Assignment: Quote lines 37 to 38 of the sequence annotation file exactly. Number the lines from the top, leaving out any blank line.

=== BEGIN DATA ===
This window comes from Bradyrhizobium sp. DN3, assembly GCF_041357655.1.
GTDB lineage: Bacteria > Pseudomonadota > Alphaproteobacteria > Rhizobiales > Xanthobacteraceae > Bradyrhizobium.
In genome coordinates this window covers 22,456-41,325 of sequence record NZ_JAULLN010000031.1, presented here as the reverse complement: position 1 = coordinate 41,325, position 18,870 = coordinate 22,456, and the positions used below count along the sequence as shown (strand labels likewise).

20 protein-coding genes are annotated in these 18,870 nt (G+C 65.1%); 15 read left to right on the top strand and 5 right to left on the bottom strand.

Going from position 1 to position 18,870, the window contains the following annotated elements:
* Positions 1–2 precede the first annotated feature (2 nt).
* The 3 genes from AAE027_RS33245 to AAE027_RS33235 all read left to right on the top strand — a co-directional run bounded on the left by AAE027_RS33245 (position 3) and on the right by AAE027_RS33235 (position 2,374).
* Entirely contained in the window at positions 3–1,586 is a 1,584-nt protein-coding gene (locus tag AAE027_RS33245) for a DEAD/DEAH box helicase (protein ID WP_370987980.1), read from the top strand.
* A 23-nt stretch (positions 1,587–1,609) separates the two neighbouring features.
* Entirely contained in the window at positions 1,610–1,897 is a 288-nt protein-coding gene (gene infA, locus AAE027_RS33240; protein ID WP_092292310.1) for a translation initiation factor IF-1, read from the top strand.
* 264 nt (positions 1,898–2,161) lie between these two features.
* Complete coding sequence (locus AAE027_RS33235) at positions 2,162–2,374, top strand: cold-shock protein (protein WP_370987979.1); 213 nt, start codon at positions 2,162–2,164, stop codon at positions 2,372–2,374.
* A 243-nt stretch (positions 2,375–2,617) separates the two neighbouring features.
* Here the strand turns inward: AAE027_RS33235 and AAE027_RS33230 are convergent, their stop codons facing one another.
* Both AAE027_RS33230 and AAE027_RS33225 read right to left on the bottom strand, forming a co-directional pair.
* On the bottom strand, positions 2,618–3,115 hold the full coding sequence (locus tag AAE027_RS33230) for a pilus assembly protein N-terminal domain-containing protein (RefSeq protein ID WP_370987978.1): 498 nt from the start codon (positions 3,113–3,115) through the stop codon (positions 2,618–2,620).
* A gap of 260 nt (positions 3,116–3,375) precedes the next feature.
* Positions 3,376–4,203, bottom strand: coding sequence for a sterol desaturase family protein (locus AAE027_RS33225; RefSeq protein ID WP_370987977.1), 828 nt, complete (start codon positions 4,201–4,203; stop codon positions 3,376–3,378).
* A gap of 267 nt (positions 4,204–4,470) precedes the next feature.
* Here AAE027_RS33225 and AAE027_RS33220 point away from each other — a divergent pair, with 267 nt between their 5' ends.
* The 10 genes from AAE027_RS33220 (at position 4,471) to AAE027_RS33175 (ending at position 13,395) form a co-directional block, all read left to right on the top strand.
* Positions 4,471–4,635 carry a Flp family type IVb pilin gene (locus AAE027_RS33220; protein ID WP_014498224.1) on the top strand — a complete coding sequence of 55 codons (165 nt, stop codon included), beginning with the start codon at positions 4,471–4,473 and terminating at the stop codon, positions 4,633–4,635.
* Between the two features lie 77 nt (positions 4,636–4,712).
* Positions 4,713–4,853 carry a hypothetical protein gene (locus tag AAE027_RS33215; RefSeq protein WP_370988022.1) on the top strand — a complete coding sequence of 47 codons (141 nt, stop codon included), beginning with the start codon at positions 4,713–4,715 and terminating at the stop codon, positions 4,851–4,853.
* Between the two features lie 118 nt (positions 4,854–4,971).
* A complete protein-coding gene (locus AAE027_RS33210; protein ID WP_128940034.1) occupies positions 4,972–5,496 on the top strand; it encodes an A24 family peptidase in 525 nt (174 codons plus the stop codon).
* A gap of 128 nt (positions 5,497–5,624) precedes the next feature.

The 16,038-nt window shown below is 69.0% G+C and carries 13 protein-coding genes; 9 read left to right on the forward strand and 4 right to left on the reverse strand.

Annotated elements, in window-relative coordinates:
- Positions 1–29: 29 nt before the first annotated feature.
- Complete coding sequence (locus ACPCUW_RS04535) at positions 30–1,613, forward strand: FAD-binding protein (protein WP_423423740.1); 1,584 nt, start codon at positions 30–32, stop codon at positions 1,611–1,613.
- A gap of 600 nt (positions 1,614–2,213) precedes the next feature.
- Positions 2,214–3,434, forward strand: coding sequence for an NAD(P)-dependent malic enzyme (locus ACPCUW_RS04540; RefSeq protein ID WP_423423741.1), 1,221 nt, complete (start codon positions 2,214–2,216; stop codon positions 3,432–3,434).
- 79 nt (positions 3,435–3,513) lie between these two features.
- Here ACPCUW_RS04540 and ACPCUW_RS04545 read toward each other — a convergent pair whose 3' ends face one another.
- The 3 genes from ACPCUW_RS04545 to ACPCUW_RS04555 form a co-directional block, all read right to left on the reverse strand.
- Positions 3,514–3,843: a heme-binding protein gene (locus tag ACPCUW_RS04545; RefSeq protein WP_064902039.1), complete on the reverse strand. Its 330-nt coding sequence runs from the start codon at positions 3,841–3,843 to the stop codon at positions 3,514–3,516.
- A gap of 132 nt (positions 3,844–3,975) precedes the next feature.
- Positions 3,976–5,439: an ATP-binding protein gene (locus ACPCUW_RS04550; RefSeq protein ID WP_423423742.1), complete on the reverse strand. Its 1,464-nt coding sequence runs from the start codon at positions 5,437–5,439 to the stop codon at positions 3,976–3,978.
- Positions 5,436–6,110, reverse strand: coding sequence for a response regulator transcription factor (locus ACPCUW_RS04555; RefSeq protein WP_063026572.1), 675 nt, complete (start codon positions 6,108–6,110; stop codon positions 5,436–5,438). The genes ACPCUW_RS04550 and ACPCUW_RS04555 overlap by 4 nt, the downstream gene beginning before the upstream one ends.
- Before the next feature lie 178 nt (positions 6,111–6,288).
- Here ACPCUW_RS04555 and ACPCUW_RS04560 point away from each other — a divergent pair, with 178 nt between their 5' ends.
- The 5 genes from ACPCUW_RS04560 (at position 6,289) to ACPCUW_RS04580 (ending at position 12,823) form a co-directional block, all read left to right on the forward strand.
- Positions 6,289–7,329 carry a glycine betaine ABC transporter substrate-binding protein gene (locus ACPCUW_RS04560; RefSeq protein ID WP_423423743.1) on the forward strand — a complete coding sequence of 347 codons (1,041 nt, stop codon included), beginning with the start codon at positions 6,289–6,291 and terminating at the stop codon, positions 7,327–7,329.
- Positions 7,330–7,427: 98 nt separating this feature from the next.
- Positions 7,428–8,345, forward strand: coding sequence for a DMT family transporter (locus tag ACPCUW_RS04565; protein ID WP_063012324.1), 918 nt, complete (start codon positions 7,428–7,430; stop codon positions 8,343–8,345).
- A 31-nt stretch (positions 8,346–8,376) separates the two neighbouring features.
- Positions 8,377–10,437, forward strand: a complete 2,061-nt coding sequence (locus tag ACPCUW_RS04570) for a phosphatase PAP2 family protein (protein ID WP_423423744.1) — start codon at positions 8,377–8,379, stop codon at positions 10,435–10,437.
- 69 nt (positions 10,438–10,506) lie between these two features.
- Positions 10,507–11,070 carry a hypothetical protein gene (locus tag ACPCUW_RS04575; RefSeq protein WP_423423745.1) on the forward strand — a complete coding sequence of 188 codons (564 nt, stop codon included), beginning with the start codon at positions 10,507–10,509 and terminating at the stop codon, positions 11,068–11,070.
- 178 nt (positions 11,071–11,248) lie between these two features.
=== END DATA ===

- Positions 3,514–3,843: a heme-binding protein gene (locus tag ACPCUW_RS04545; RefSeq protein WP_064902039.1), complete on the reverse strand. Its 330-nt coding sequence runs from the start codon at positions 3,841–3,843 to the stop codon at positions 3,514–3,516.
- A gap of 132 nt (positions 3,844–3,975) precedes the next feature.